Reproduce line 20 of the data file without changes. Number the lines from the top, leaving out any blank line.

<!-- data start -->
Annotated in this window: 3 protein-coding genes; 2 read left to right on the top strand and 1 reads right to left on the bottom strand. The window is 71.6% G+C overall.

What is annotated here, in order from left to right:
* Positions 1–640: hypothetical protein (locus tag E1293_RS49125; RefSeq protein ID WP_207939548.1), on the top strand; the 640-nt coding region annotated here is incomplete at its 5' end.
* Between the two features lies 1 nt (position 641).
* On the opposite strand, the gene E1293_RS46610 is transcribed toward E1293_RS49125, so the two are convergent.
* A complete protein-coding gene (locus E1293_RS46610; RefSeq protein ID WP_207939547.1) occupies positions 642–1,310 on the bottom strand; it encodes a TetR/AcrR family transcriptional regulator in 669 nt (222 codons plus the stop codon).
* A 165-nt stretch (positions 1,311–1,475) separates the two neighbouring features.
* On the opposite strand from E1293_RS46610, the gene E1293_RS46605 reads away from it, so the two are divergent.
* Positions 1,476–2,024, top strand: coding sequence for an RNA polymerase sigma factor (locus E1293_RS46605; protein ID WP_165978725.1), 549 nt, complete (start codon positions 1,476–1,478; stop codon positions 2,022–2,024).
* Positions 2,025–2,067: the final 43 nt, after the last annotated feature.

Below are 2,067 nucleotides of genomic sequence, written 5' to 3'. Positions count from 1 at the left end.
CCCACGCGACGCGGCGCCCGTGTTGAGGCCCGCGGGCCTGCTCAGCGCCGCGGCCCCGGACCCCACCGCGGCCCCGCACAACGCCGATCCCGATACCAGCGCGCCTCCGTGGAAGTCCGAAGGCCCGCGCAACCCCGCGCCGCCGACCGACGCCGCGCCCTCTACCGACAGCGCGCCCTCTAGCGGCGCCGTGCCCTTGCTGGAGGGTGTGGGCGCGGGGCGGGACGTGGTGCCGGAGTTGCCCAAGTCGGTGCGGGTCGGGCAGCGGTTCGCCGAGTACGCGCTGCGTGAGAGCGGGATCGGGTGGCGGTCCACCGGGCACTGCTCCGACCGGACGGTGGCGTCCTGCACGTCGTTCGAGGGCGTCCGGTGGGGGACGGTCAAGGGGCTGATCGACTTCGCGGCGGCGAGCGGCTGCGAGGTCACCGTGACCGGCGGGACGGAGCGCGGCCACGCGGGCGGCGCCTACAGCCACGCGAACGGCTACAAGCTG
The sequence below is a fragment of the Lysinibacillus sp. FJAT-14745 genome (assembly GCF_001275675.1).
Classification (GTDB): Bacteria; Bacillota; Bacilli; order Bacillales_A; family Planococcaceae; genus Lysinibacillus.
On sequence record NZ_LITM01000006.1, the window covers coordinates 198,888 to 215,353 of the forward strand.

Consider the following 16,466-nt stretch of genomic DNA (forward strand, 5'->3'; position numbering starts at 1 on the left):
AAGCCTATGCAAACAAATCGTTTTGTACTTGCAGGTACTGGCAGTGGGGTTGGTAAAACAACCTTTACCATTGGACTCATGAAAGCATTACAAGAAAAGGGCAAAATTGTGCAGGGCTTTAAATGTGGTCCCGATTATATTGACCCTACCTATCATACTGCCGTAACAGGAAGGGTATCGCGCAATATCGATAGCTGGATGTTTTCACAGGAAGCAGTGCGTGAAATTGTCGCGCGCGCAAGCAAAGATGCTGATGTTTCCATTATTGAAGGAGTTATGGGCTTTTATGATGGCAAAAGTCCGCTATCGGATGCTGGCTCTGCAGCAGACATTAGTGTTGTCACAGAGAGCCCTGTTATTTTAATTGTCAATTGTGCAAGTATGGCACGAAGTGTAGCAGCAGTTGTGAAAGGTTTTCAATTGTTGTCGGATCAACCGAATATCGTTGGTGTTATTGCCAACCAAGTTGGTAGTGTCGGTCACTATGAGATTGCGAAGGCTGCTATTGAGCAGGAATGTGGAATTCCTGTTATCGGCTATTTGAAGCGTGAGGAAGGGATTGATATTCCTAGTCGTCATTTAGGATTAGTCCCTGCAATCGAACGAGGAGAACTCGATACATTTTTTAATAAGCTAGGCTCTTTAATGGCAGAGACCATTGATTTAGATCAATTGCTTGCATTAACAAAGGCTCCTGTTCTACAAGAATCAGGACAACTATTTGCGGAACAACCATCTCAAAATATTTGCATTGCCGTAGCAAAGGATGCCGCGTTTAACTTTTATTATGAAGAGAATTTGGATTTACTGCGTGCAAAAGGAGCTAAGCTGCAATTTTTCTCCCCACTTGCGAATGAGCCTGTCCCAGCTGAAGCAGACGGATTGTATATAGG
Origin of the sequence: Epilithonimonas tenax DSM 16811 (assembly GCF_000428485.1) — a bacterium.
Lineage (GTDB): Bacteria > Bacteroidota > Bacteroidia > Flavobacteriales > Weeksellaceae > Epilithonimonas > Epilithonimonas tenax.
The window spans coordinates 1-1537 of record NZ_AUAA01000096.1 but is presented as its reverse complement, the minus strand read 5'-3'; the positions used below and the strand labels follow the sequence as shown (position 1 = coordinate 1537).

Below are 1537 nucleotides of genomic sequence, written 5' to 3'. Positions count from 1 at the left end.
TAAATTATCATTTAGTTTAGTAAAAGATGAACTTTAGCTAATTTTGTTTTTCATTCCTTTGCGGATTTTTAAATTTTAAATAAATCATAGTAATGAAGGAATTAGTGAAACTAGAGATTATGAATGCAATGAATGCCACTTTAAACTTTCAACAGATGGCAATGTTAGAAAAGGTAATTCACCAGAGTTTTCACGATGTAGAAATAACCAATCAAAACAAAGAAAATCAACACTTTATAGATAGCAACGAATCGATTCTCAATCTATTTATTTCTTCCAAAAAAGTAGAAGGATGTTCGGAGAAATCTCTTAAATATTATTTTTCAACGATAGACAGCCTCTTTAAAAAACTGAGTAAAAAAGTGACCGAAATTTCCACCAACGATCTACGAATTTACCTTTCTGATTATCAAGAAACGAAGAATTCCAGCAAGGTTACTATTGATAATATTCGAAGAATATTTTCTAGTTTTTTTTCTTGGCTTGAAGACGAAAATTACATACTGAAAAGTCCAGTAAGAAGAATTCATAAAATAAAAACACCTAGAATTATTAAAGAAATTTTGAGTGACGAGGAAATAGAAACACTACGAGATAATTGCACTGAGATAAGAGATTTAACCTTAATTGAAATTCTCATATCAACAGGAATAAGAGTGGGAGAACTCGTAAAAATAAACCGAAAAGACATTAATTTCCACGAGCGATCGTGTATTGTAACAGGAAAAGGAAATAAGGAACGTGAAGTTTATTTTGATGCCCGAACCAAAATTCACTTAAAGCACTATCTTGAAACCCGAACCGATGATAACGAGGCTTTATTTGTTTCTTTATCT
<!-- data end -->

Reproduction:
The window spans coordinates 1-1537 of record NZ_AUAA01000096.1 but is presented as its reverse complement, the minus strand read 5'-3'; the positions used below and the strand labels follow the sequence as shown (position 1 = coordinate 1537).